Within the next 18 months, the Colorado Springs Chamber and EDC will have a new name, new office space, a new organizational hierarchy and a new vision.
That’s the word from President and CEO Joe Raso, who spoke to a crowd of about 200 business, military and community leaders this morning, sharing his view of the future and the direction the newly merged Chamber and EDC will take.
Raso said the new group will create a vision for the next 20 years, building on the work of former economic development plans such as the 6035 project and Dream City 2020.
“With a vision, then you can plan,” he said. “And you can work to put that plan in place.”
Raso, who moved here two months ago from Iowa, where he was president and CEO of the Iowa City Area Development Group, said he has been focused on meeting with business and community leaders during his time here.
“I’ve had about 200 meetings in the first two months, just to hear what you are saying,” he said. “And what we’ve heard is that you’re glad there’s a merged organization, but you don’t want the groups doing the same things, just under the same roof. You want a merged plan as well.”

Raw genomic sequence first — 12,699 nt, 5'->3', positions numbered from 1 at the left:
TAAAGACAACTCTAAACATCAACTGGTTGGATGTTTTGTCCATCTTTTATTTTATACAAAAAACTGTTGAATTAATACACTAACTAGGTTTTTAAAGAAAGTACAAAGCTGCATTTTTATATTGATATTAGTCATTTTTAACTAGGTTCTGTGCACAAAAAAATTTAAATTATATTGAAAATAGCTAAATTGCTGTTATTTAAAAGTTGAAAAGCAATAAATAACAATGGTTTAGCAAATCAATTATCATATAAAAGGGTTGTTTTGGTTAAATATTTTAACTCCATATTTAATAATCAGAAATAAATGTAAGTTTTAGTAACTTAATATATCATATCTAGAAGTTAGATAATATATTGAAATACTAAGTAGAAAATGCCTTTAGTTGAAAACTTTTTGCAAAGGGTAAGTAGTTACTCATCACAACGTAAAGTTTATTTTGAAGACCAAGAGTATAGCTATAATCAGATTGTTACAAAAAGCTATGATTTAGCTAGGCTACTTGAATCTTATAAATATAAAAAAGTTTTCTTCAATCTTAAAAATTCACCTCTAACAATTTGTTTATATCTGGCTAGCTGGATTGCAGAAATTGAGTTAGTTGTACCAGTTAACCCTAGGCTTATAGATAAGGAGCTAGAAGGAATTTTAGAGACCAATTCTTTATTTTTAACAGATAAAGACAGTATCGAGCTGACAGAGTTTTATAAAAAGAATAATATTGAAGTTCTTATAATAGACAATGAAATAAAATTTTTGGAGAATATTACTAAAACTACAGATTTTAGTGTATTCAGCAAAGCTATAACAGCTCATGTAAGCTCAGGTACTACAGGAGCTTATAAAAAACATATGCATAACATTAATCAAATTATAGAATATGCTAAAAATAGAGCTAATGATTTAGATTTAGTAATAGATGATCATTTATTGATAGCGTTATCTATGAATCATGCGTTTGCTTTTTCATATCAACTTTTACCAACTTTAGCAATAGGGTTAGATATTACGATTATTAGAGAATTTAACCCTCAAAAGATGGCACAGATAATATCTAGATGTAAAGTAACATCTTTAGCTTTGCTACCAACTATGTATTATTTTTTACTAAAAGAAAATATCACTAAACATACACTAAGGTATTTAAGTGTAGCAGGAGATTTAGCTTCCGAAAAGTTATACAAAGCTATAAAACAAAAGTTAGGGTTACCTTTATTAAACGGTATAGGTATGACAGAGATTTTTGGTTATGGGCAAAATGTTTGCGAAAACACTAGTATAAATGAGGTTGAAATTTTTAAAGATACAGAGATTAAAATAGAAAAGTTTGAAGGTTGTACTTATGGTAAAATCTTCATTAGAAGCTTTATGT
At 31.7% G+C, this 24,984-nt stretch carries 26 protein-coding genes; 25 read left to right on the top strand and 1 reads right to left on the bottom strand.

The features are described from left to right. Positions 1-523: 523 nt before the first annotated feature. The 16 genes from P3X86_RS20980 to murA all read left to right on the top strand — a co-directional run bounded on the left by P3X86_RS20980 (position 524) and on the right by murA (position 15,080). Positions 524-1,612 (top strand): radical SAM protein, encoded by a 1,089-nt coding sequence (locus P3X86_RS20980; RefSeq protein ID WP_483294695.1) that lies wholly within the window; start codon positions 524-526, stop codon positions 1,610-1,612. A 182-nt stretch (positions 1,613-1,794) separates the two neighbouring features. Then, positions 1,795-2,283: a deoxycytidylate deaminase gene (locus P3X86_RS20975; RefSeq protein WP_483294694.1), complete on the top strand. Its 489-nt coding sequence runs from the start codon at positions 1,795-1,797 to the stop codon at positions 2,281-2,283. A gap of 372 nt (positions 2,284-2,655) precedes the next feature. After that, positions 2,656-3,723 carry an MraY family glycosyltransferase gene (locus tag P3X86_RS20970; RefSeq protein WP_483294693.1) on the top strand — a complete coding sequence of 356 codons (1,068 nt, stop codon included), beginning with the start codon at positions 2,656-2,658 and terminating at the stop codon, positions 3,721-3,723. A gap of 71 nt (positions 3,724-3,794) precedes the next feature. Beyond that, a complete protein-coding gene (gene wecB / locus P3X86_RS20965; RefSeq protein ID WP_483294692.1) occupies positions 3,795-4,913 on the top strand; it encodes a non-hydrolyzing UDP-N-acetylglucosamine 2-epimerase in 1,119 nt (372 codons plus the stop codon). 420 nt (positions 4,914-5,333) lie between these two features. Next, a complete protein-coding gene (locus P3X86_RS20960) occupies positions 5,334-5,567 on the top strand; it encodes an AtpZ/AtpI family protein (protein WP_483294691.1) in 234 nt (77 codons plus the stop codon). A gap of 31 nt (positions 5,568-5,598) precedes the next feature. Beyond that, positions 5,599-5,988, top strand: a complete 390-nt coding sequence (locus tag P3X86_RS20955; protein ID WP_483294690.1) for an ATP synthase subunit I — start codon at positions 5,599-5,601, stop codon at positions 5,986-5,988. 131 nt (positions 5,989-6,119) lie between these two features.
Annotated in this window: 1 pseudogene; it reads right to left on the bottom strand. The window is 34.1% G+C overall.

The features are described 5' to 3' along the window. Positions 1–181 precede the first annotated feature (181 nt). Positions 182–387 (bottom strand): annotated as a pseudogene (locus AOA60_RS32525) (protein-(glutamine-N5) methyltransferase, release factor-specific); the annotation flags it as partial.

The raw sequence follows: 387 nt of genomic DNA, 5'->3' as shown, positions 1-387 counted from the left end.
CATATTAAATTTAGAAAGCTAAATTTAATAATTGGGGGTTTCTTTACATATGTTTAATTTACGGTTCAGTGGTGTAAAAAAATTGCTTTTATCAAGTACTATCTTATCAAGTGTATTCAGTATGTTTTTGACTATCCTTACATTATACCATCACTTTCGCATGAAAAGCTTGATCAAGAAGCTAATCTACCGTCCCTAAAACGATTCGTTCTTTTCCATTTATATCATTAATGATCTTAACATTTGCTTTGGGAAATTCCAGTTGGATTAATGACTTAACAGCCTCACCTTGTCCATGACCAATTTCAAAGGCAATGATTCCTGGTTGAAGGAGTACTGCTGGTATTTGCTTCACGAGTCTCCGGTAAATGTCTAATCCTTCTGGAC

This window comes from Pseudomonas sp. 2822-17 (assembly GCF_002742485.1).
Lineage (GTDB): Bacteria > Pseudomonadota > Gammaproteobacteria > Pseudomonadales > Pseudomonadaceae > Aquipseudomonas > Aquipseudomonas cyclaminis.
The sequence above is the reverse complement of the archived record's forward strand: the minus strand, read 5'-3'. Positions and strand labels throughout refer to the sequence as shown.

Raso said the community needed to grow its economic “bucket,” the amount of people and wealth it can sustain. He said this is done by not only building businesses already here, but also by attracting businesses that will make most of their money from outside the region. He said the group will focus on job creation and workforce development, as well as recruiting new businesses.
The chamber and EDC also will be more involved in government affairs.
“And I’ll tell the state and local business leaders that we’re in the business of government affairs, because we’re in the business-development business,” he said. “(State Rep.) Pete Lee might have no trouble saying no to me, but he’ll have a harder time saying no to an entire business community.”
He’ll also be working to develop statewide relationships with Denver and Pueblo, he said.
“Colorado Springs isn’t really an island, but I can tell you, as a newcomer, you’re perceived that way,” he said. “You might not agree with it, but that’s the way you’re viewed. We have to reach out to the north, we have to reach out south.”
The entire Front Range working in concert will bring more economic development opportunities, he said.
Another big issue to work on: workforce development. Raso said the city wasn’t known as a place with “mojo,” or as a cool, hip city that attracts professionals.
He quoted from “When the Boomers Bail,” by Mark Lautman.
“If you’re community isn’t producing enough qualified new workers … and you are not one of those cool, hip places that attract talented workers, then you will be out of headroom to grow your economy,” he said.